How does environmental governance function in areas that are governed by non-state actors during conflicts? Olga Shashkina has explored this question in eastern Ukraine, where two new republics declared themselves when the Ukrainian government lost control of the region.
Geodiversity provides the habitat upon which biodiversity is dependant, and it often also underpins the livelihoods of those living in conflict zones. In this blog, Dr Kevin Kiernan argues that we need to do more to protect it before, during and after conflicts.
The COVID-19 pandemic is highlighting the vulnerability of people in conflict-affected areas without access to water. In this blog, Dr Mara Tignino and Tadesse Kebebew argue that strengthening the norms protecting water infrastructure is more vital than ever.
This blog investigates a potential case of mine water flooding in eastern Ukraine, at a coal mine close to the location of an experimental nuclear detonation in the 1970s. Many mines have been closed during the conflict and with water pumping stopped there are widespread risks from pollution, methane leaks and subsidence.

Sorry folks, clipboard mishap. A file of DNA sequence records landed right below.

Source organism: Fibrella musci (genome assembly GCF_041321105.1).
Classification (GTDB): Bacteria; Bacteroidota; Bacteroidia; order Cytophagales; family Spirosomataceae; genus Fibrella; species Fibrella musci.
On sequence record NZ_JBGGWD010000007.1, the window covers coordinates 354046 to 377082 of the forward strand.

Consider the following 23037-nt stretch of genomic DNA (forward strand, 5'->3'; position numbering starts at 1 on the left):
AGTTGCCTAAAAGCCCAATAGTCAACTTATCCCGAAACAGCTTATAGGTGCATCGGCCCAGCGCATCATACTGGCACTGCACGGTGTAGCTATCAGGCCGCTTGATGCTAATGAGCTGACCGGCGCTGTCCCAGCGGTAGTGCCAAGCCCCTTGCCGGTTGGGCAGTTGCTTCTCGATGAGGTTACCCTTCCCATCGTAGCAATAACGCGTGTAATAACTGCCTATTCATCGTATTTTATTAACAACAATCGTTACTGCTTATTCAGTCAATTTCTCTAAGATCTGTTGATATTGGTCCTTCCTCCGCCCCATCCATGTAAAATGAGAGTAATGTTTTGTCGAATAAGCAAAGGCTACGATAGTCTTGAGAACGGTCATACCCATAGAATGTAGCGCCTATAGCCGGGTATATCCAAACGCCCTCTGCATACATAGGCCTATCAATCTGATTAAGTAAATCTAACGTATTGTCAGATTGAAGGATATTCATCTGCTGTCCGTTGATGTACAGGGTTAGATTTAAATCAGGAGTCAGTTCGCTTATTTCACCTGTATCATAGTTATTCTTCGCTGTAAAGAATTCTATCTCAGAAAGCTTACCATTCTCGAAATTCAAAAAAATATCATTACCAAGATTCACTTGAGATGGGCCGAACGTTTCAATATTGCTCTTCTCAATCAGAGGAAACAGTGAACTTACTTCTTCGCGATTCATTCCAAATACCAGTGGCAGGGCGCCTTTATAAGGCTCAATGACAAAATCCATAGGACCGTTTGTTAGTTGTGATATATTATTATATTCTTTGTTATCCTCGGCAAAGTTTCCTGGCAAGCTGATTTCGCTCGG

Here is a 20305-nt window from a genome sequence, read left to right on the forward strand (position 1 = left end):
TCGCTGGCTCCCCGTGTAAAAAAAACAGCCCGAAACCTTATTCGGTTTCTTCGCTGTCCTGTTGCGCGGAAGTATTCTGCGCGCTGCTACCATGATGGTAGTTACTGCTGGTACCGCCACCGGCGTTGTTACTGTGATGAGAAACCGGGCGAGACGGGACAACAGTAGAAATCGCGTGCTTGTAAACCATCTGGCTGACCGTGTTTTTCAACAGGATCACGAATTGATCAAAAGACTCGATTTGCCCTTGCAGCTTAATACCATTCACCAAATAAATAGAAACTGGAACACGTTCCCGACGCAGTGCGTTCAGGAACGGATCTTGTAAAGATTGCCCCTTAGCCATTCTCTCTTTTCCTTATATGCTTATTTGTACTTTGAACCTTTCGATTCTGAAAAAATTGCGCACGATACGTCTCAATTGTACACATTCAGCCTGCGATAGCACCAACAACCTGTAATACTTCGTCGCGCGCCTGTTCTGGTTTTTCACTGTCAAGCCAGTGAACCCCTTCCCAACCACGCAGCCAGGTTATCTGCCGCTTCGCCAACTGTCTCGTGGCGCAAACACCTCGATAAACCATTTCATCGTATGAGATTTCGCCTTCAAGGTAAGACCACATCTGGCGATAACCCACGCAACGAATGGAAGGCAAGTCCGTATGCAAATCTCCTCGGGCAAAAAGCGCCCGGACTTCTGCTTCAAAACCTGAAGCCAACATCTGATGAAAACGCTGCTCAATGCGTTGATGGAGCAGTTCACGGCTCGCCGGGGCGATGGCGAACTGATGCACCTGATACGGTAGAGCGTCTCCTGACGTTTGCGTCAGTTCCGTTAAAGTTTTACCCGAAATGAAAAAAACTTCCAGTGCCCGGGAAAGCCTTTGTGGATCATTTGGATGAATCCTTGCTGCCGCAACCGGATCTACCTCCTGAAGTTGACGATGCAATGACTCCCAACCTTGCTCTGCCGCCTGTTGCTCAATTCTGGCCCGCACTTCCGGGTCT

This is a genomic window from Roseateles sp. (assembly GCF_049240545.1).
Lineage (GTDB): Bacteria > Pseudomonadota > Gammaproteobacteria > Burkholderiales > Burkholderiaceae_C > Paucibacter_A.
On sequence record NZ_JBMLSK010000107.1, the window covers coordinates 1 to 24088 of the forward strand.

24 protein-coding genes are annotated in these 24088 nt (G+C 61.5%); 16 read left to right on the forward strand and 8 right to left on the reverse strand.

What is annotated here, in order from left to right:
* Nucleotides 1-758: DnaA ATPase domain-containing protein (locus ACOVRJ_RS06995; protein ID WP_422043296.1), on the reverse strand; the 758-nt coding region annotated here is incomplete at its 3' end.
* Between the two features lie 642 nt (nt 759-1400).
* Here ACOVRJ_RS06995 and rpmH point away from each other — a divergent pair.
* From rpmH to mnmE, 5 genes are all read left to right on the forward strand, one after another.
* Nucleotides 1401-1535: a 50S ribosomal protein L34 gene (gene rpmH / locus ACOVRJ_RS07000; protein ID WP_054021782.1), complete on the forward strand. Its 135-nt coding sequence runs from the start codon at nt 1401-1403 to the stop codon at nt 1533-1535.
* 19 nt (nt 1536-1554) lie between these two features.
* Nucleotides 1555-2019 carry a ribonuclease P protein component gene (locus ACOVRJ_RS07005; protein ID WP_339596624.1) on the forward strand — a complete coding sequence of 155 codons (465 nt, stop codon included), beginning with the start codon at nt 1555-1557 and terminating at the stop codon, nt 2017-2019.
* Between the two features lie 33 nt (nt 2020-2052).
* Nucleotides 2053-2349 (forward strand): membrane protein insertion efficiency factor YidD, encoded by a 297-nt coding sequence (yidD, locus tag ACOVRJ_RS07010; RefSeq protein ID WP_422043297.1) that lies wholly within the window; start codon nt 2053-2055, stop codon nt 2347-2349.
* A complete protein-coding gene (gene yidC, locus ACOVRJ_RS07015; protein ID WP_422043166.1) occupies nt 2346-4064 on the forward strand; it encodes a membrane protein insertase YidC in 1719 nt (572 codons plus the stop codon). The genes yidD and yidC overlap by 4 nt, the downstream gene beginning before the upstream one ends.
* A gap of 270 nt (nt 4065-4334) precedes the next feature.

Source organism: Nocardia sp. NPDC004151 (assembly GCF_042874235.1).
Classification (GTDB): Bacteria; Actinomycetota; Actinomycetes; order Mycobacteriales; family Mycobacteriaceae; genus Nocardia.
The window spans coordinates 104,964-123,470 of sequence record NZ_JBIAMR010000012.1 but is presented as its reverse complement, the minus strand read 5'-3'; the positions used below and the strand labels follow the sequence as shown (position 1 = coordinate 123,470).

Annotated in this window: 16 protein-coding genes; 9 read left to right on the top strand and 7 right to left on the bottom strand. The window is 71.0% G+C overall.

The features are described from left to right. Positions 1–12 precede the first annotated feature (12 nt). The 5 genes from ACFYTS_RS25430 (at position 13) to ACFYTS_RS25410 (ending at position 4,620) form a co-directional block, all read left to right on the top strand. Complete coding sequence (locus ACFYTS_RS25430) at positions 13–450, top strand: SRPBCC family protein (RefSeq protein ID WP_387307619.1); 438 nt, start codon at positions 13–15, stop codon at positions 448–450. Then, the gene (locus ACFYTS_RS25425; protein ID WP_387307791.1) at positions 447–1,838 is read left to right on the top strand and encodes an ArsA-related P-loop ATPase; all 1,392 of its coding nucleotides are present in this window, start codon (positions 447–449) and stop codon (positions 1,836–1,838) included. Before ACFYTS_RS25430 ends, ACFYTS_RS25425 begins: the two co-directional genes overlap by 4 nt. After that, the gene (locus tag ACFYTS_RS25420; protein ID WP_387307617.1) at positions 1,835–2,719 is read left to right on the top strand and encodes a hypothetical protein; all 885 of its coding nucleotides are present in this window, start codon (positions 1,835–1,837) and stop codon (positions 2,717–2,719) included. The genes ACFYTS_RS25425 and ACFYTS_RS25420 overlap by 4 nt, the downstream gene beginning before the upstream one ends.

Could geoengineering technologies that can modify our climate pose a threat to peace and security? And could they join other environmentally risky civilian infrastructure in becoming a target or hostage during conflicts? Gabriela Kolpak investigates.
Armed conflicts pose a threat to biodiversity and hamper conservation efforts. New legal norms intended to protect the environment in relation to armed conflicts could provide greater protection for biodiversity hotspots and are the subject of a motion ahead of this year’s World Conservation Congress.
The need to improve environmental standards in mine action is particularly clear when working in areas with rich or sensitive ecosystems. Kendra Dupuy and Linsey Cottrell report from their field visit to Colombia and on the challenges mainstreaming faces there.
Deteriorating access to water during Yemen’s conflict has had a disproportionate impact on women. But far from passive, silent victims, Leonie Nimmo finds that they can be found on the front lines, delivering aid and negotiating access to water sources.